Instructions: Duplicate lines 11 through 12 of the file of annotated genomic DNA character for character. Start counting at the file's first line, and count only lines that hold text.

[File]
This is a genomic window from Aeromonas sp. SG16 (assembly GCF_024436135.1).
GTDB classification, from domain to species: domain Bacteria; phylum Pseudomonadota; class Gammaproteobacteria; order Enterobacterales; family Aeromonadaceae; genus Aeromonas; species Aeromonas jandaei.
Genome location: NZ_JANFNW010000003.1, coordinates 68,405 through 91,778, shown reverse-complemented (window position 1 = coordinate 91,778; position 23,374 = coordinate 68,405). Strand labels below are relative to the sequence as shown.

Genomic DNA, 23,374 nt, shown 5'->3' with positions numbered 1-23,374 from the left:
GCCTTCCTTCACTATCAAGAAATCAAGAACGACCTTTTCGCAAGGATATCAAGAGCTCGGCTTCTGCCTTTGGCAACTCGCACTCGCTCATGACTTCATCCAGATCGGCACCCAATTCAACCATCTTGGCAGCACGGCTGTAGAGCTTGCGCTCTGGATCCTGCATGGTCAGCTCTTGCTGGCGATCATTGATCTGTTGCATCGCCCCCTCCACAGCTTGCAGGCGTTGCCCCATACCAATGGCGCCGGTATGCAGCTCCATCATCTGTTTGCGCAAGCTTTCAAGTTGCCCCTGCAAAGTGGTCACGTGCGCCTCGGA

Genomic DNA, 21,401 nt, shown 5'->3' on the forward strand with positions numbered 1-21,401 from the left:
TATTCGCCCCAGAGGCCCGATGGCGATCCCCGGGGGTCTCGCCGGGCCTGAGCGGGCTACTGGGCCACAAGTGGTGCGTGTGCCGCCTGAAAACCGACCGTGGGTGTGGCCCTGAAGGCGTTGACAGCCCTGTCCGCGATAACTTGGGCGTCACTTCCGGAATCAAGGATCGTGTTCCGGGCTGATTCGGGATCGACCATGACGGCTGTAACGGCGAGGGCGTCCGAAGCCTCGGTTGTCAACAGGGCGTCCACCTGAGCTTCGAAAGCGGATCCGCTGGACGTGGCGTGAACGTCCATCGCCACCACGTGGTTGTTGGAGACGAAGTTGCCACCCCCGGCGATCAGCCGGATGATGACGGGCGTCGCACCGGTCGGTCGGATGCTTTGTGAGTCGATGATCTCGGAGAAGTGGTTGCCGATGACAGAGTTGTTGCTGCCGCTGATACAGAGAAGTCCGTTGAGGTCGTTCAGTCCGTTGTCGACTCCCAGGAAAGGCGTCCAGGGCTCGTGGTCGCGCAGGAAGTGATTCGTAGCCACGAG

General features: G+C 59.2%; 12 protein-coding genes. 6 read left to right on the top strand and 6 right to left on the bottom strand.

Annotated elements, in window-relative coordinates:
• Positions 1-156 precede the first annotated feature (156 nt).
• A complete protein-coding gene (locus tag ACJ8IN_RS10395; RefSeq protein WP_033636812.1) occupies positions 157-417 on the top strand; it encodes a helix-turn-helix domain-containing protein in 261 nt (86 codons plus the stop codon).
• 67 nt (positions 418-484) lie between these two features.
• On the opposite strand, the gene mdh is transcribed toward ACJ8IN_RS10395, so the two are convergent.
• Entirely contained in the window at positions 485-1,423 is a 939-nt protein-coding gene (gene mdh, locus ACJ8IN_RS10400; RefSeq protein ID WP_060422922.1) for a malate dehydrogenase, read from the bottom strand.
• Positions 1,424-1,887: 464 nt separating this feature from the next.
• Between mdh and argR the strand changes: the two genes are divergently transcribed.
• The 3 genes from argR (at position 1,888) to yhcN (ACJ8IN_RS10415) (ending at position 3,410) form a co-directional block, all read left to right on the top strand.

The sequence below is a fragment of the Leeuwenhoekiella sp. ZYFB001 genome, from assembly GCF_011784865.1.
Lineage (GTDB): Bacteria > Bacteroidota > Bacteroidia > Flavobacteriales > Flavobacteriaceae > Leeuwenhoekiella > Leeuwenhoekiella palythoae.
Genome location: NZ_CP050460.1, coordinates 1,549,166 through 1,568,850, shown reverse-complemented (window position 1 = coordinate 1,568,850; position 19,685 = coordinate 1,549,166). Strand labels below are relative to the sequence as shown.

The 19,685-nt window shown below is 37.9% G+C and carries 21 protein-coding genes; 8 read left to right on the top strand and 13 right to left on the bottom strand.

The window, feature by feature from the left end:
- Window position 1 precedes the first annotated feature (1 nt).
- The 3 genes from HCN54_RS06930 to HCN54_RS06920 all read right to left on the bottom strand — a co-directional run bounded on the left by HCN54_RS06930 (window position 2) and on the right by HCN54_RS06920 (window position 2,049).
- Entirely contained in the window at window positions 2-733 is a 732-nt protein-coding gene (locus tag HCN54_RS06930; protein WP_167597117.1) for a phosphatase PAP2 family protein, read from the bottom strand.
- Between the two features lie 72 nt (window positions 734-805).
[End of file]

• A complete protein-coding gene (locus tag ACJ8IN_RS10395; RefSeq protein WP_033636812.1) occupies positions 157-417 on the top strand; it encodes a helix-turn-helix domain-containing protein in 261 nt (86 codons plus the stop codon).
• 67 nt (positions 418-484) lie between these two features.